IT, automate thyself
December 04, 2006
One of the big trends in IT management is the drive to improve employee productivity in the data center, where labor costs can run as high as 50% of total costs. The new edition of the Financial Times Digital Business Podcast, out today, includes a commentary by me on how, as the FT describes it, "automation is about to rip through the IT department." The podcast also features the FT's Lucy Kellaway offering a timely defense of shopping online while at work. You can listen or subscribe here.
Nick, it's a very nice idea that IT shops will spend a lot of time and effort in reducing labor costs over the next year — at Forrester we regularly find that an average US IT budget is nearly 40% staffing — but do you think this is really possible? While a firm like HP can certainly save a billion dollars consolidating data centers, my educated guess is that firms with this sort of major infrastructure are few and far between. While I do believe advances like SOA can reduce the demand for labor, you (of all people!) should know that the cost of labor is equal parts demand and supply.
On the labor supply front things are pretty ugly. UCLA's Higher Education Research Institute has put interest in computer science among incoming freshmen at it's lowest level since 1977! New majors entering the field has fallen 70% since its peak in 1999. Unless we can come up with some serious breakthroughs in IT automation, or find some untapped qualified labor pool, I think we're looking at a tightening high tech labor market, regardless of HPs data center consolidation. By my calculations that will equal higher costs, not lower.
Good points. You're right that if supply tightens then labor factor costs will go up (ie, an hour of a worker's time will cost you more), but that just makes improving labor productivity (ie, getting more work done for every hour of worker time) all the more important. If you have to pay more for a worker, in other words, then you want to have fewer of them.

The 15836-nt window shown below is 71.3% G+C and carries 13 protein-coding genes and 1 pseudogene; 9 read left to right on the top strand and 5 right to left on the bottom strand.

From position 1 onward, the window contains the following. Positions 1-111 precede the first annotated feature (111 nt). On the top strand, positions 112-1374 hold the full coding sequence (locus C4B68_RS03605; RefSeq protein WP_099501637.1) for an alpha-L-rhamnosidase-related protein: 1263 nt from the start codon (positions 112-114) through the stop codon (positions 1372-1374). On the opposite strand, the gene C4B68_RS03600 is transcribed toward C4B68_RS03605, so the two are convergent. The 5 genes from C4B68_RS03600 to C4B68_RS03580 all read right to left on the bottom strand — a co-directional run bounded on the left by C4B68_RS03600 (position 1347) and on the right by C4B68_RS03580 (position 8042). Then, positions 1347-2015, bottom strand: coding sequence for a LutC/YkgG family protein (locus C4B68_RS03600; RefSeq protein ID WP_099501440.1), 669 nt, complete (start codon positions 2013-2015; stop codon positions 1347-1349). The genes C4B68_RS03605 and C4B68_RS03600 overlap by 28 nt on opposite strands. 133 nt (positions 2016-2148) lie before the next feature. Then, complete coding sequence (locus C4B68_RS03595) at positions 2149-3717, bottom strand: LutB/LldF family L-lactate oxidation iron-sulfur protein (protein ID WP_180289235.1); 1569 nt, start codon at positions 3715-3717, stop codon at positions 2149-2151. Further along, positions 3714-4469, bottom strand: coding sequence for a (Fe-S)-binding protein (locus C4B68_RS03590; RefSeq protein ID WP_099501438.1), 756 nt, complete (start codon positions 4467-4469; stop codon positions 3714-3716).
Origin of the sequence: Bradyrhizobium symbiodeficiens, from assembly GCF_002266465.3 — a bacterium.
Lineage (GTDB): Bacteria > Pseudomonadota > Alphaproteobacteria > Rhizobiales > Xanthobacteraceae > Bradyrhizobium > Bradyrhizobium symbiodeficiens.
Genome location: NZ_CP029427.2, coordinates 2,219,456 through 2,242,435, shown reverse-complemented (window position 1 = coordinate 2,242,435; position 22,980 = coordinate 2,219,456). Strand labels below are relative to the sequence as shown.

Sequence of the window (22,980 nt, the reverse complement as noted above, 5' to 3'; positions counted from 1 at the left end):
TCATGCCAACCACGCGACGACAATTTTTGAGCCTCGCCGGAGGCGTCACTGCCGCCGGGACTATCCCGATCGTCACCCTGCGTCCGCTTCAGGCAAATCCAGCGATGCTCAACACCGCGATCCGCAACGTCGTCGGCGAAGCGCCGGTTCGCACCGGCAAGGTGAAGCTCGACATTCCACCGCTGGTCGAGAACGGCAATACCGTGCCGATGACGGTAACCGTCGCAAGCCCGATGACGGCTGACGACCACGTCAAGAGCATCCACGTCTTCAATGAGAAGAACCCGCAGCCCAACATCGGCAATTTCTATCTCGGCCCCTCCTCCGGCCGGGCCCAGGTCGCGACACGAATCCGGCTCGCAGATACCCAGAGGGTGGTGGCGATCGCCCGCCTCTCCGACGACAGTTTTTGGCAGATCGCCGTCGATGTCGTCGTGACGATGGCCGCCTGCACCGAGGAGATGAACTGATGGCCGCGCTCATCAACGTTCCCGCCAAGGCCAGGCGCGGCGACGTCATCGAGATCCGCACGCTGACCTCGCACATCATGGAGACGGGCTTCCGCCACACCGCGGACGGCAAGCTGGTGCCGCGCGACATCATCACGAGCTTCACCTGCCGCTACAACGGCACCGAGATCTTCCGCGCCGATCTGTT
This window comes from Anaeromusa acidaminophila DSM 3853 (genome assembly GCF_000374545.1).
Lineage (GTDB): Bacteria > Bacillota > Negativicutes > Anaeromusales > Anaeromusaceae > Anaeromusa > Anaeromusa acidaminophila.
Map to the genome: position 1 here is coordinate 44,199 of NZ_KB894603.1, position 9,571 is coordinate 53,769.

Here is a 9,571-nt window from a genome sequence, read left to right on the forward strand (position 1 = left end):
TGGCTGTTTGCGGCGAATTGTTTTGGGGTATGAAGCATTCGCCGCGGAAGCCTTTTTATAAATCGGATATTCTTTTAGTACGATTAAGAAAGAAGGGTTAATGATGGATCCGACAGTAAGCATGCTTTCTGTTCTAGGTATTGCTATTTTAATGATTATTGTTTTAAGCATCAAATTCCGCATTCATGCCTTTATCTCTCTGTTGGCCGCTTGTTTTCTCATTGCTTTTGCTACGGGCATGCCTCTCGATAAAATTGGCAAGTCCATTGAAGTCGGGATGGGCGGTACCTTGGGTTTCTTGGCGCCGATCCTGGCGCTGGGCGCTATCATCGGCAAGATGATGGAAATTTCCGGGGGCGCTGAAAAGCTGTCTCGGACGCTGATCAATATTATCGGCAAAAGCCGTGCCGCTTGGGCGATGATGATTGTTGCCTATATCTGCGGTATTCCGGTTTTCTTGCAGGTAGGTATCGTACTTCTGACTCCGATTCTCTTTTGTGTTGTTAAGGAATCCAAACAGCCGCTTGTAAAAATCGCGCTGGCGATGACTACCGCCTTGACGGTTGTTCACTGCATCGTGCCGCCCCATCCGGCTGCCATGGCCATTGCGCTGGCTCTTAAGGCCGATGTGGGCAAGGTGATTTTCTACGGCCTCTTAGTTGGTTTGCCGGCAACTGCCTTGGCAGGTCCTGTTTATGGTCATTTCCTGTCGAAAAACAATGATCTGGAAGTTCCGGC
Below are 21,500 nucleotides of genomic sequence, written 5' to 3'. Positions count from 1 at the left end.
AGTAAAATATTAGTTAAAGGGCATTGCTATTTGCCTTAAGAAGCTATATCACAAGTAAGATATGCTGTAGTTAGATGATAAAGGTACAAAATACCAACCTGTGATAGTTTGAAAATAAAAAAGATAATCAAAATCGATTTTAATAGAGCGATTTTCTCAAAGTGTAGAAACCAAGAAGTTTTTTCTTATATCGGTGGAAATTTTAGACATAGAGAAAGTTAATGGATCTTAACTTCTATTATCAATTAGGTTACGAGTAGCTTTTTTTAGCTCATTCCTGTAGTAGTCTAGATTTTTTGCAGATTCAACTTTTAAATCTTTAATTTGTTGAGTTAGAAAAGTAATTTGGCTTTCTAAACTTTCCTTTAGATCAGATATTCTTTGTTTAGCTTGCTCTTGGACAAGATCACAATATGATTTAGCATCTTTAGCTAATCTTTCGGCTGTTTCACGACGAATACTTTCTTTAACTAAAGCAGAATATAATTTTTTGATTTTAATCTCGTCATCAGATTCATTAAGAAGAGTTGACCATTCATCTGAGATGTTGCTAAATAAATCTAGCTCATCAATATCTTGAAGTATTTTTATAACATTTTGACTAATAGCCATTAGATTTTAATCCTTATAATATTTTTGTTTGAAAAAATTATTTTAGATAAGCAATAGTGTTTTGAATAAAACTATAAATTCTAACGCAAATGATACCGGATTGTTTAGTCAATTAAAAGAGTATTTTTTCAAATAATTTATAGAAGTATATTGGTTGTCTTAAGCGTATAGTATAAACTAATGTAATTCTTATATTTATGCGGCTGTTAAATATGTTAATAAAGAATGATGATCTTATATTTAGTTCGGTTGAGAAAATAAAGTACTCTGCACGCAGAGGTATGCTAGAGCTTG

I do think we're at the point that extensive automation of traditional data-center work is becoming possible - and will happen. Big companies (and, importantly, big IT utilities and outsourcers) will be the first to reap the benefits, but the benefits will flow to smaller firms in time.
Whenever I hear these type of prognostications, I have to laugh. IMHO, it almost never the technology (or the technologists) who are the obstacle to automation. Normally, the biggest problem is that the organization as a whole can't be specific enough about what they want or aren't willing to pay for it. Also, once everything is automated, the people who insisted on it are often the people who complain the most when they discover that takes time to make changes in the future.
Unfortunately, the people who listen to FT's podcast will now be pushing the CIO to get some of that thar 'au-tow-ma-shun'. Instead of focusing on the CIO and cost per hour, we should be focusing on the long-term success of the organization, in terms of flexibility and profitability.
I'm always happy to hear this topic come up. I'm the author of Puppet, which is an open-source server automation framework, and I'm currently at LISA, which is USENIX's yearly sysadmin conference, where we've so far spent the week talking about automation tools and practice.
I think the main thing driving automation right now is that companies just aren't able to deliver required services without it. Just like you can't afford to build your own operating system any more, you can no longer afford to build your own infrastructure from scratch. Those who do suffer from very low service quality.
Unfortunately, this is still basically the standard -- very few companies have any automation to speak of, and those that do have pretty simplistic versions. It's surprisingly difficult to get anyone to even talk about the problem, much less invest money in trying to solve it. Notice, for instance, how little investment there is by VCs in this space.
So, one of my questions would be, what tools are going to be used to fuel this massive spread of automation? Because they don't exist right now, and I don't see many people working hard at creating them.
Posted by: Luke Kanies at December 5, 2006 10:21 AM
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